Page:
El Houareb reservoir is a man-made water-body built about 20 years ago on the Oued Merguellil, 35 km east of Kairouan, for flood-control and water-supply purposes. Where the river emerges from the Dorsale the reservoir is bordered by higher land, but also has extensive flat shores. It retains the waters which once flowed into Sebkha Kelbia (site TN020). It has an average depth of nearly 20 m, but in periods of poor rainfall, it can remain completely dry for several years on end. The surrounding vegetation is composed mainly of Tamarix africana, Typha angustifolia and Juncus species. The waterplant Potamogeton pectinatus grows commonly in the reservoir and provides the main food-source for wildfowl.
See Box for key species. The reservoir has become one of the most important sites in Tunisia for breeding M. angustirostris and O. leucocephala (whose numbers appear to be augmented in winter)—although it is not clear where these species go in dry years. Other species, including Podiceps cristatus and Tachybaptus ruficollis, also breed. The site is a wintering site for a broad array of species, including Phalacrocorax carbo, Casmerodius albus, Anas penelope, A. acuta, A. clypeata, Aythya ferina, A. fuligula and Fulica atra. In addition, eight species of the Mediterranean North Africa biome (A01) have been recorded (see Table 2).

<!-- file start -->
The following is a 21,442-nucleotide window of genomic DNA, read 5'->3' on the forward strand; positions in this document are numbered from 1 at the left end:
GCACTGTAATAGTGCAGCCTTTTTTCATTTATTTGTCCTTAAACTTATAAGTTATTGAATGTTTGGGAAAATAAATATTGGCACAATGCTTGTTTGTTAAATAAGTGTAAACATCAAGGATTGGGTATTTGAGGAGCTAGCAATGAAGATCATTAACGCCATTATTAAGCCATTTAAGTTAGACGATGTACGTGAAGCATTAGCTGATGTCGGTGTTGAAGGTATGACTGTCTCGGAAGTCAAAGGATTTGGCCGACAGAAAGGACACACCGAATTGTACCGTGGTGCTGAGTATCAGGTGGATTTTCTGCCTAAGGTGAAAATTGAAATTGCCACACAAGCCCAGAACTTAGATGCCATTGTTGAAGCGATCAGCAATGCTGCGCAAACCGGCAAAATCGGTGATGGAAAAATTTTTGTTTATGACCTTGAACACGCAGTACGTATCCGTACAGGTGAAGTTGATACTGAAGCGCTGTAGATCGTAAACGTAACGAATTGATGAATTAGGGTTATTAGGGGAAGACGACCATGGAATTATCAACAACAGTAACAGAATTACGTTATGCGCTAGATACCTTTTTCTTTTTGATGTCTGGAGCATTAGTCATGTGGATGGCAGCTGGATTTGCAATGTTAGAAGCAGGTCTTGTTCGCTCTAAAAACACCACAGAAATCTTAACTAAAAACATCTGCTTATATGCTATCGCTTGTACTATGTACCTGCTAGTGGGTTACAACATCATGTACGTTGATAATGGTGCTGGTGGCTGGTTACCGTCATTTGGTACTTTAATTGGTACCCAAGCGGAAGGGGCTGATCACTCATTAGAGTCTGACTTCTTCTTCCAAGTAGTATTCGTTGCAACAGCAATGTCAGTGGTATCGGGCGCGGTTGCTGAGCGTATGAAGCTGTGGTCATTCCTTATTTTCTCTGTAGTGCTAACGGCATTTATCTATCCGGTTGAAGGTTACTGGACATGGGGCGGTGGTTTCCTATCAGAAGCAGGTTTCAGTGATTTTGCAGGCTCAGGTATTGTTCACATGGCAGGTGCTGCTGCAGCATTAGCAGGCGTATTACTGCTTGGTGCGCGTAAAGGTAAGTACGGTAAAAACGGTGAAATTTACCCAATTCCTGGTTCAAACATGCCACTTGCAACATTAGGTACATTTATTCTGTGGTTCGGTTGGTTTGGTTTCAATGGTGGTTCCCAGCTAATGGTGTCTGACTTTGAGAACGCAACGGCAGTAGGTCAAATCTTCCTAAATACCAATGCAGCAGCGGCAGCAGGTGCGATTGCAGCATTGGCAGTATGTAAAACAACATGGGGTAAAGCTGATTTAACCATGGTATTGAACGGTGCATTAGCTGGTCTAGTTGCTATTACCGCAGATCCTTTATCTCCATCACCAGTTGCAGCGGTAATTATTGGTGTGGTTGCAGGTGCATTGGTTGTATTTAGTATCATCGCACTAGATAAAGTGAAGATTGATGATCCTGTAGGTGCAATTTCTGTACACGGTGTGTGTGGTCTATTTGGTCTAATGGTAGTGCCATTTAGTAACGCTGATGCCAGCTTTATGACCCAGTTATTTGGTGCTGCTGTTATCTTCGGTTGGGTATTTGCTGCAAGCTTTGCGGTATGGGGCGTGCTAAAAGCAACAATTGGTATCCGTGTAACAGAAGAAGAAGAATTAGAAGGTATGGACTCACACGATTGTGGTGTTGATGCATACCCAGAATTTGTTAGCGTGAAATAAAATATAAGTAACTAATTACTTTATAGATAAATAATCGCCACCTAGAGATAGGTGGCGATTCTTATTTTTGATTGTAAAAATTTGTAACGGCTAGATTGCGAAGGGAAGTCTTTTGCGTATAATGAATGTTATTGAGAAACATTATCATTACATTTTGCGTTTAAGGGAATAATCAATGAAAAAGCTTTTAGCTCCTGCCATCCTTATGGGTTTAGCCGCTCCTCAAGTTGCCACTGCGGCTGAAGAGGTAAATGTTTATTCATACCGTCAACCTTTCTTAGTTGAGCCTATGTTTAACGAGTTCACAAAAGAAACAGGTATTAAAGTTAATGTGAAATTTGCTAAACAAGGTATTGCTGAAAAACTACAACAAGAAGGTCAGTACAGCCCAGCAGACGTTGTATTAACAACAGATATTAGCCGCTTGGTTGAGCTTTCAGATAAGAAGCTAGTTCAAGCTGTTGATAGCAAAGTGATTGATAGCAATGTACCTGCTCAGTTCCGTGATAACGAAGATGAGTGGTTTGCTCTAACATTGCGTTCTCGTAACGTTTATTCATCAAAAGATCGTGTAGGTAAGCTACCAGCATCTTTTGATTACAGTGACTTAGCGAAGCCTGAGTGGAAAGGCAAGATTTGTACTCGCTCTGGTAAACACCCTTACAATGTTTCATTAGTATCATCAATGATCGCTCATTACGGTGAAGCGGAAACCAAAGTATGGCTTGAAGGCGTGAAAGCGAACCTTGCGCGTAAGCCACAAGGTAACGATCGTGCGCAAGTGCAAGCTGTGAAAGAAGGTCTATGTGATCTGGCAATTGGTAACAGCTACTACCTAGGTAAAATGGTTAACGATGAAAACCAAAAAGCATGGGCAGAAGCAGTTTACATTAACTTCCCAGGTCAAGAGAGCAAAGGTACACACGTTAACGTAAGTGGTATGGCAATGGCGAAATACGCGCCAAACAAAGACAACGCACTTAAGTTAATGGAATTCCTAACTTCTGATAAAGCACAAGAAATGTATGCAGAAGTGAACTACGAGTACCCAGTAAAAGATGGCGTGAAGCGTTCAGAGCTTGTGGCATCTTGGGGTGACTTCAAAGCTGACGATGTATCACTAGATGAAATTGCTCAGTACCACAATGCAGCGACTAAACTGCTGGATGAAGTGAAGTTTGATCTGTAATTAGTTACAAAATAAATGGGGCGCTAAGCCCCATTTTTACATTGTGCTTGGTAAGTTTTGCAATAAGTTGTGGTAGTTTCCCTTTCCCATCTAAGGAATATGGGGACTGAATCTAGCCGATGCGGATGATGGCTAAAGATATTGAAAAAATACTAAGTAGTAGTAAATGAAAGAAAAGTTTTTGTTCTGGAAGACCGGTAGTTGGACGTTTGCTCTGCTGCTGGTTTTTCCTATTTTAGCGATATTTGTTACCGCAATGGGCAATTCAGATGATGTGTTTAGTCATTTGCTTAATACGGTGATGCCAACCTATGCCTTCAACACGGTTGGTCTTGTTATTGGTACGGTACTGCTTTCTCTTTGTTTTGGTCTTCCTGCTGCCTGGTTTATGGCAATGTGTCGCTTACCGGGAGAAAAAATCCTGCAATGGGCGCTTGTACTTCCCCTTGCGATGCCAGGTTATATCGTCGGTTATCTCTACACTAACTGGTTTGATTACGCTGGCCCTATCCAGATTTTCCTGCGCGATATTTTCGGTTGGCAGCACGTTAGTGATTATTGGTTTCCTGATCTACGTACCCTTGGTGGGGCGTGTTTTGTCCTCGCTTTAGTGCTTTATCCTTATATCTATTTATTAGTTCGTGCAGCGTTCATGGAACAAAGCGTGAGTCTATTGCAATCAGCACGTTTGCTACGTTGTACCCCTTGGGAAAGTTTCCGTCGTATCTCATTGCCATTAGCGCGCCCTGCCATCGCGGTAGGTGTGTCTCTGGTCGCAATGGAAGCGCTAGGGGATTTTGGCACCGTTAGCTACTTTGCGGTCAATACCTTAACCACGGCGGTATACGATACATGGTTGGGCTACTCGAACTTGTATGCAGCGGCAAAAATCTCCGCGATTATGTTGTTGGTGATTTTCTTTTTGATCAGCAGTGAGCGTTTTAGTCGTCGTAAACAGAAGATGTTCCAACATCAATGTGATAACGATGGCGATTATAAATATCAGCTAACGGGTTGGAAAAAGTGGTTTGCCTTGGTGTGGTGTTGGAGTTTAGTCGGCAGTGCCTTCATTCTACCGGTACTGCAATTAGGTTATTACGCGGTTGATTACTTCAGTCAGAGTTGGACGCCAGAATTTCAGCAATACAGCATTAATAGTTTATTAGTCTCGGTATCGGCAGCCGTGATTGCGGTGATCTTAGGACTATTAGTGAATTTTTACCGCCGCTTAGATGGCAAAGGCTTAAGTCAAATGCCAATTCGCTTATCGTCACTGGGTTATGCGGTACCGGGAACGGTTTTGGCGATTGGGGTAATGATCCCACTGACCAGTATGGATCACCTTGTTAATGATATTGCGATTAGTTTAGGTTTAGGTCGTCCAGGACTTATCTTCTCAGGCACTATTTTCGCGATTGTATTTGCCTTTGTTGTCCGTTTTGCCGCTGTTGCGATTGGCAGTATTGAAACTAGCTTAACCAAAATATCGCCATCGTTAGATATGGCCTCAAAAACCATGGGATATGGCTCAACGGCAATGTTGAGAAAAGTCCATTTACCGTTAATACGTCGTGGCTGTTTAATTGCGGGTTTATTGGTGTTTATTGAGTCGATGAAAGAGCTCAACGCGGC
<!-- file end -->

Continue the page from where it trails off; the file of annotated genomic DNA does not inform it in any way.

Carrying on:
Non-bird biodiversity: None known to BirdLife International.
Pressure/threats to key biodiversity
Uncontrolled hunting is the main threat to waterbirds. There are no obvious threats to the habitat and the site is patrolled by waterworks staff.
BirdLife International (2021) Important Bird Areas factsheet: Barrage El Houareb. Downloaded from
http://www.birdlife.org on 20/04/2021.